From Oil to Boil

He had never been a masterful cook. Yet, as with all things in life, he tried. And tried, and tried. As though possessed by the spirit of Winston Churchill. Dogged in his pursuit of things that he didn’t necessarily have an aptitude for. But he was of the firm belief that if one just kept making the attempt, a talent would flourish. Some might call that the very definition of insanity. Repeatedly doing the same thing and expecting a different result. Ben, instead, called it practice. And, at this very moment, that’s what he was doing with an endeavor to make mushroom risotto. 

His experience with getting the texture and consistency of the dish just right had always been negative. Even so, he was determined to get it right for Deborah, who he was having over to his apartment for the first time since they’d started dating roughly a month and a half ago. He had been nervous about letting her see where he lived as, for one thing, she had to walk through the Tenderloin to get to it, and, for another, it was unavoidably cramped and unkempt. He did his best to make it look not quite so sad, vacuuming and dusting–even investing in some pathetic generic art from the Target on Mission Street. It amounted to: if he didn’t make her the most delicious meal of her life, she might never return again. Thus, he was feeling a sense of pressure that one should never have to when cooking; that is, if they want the meal to turn out well. With a sense of love rather than frustration. And as he frantically moved about the kitchen like a mad scientist in a disarrayed lab, he wondered how much of this desire to please Deborah stemmed from actually liking her versus his own detestment of not being liked himself. 

This need to please arose long ago, as most things, in childhood. His mother’s constant disapproval and open disdain for most of his choices–his obvious lack–caused him to develop a complex that made him more obsequious toward others than he ought to be. Deborah was just another one of those people. Someone who was clearly settling for him because she had reached a certain age and likely wanted to have children within a five-year period. Even so, it seemed as though she was still making her mind up as to whether to settle for him or someone else she probably had on the back burner (like his risotto). That meant one little cock-up and it was a life spent alone. Pitiably in this efficiency apartment with a Murphy bed and shitty Target art. No, the risotto needed to be perfect. And just as he was chanting this to himself while pouring a dash more of oil into the pan simmering the mushrooms, the liquid–turned instantaneously to lava on contact with the rest of the oil–sprung up at him, a number of droplets planting themselves with force directly upon his right wrist. He gritted his teeth rather than screaming, as though a part of him relished the pain because he somehow deserved it. That was the effect of a lifetime of being told he wasn’t good enough. As he watched the oil seep into his skin and turn it a purplish-red that was fast growing into a boil, he grinned, finding a strange pleasure in this pain that he had only known in emotional form. He could never recall such a sharp sensation of  agony in this corporeal iteration. Had never even so much as sprained an ankle thanks to the way he kept himself sealed off from the world as often as possible so as to avoid its judgment. This was new and delightful territory that made him briefly forget the task at hand altogether.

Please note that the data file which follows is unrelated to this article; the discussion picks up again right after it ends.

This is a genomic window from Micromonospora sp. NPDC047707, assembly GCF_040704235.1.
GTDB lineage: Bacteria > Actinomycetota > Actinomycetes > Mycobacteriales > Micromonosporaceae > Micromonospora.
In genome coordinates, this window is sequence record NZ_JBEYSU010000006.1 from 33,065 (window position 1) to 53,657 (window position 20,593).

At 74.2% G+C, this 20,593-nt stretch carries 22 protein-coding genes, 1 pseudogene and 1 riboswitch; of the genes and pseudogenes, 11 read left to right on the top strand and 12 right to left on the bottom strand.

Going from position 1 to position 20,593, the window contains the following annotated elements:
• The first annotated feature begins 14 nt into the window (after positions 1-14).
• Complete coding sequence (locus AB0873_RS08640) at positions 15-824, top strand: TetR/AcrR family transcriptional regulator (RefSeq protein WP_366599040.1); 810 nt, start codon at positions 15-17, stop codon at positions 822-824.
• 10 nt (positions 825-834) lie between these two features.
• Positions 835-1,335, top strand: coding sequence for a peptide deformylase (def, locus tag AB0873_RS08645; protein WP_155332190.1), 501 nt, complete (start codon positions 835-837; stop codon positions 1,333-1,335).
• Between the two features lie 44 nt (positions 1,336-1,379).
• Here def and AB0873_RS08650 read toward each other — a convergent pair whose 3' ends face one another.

He was shaken out of his trance by the hissing of the oil in the pan threatening to come for him again if he didn’t pay attention. The mushrooms were veering on overly charred as he emptied them onto a plate and proceeded to stir the risotto that had been brewing atop a light flame of another burner. This meal was going to be shit, he accepted. Which meant it was a good thing he had overstocked on wine. Get her drunk enough beforehand, and maybe she wouldn’t notice yet another deficiency in him: that he couldn’t cook. That he couldn’t do much of anything accept hurt himself and others around him. The boil festered and intensified as he ran cold water over it (learning too late that the temperature should have been warm so as to draw the pus to the surface), not knowing what else to do. Soon, the suppuration would begin. But not before the chills, followed by a feverish state that meant his immune system was not as strong as he previously thought. For, according to the internet, it was usually only those in poor health who reacted so drastically to a boil formation. All he would need now to confirm he was more infirm than he thought was the development of an additional boil next to it in a couple days.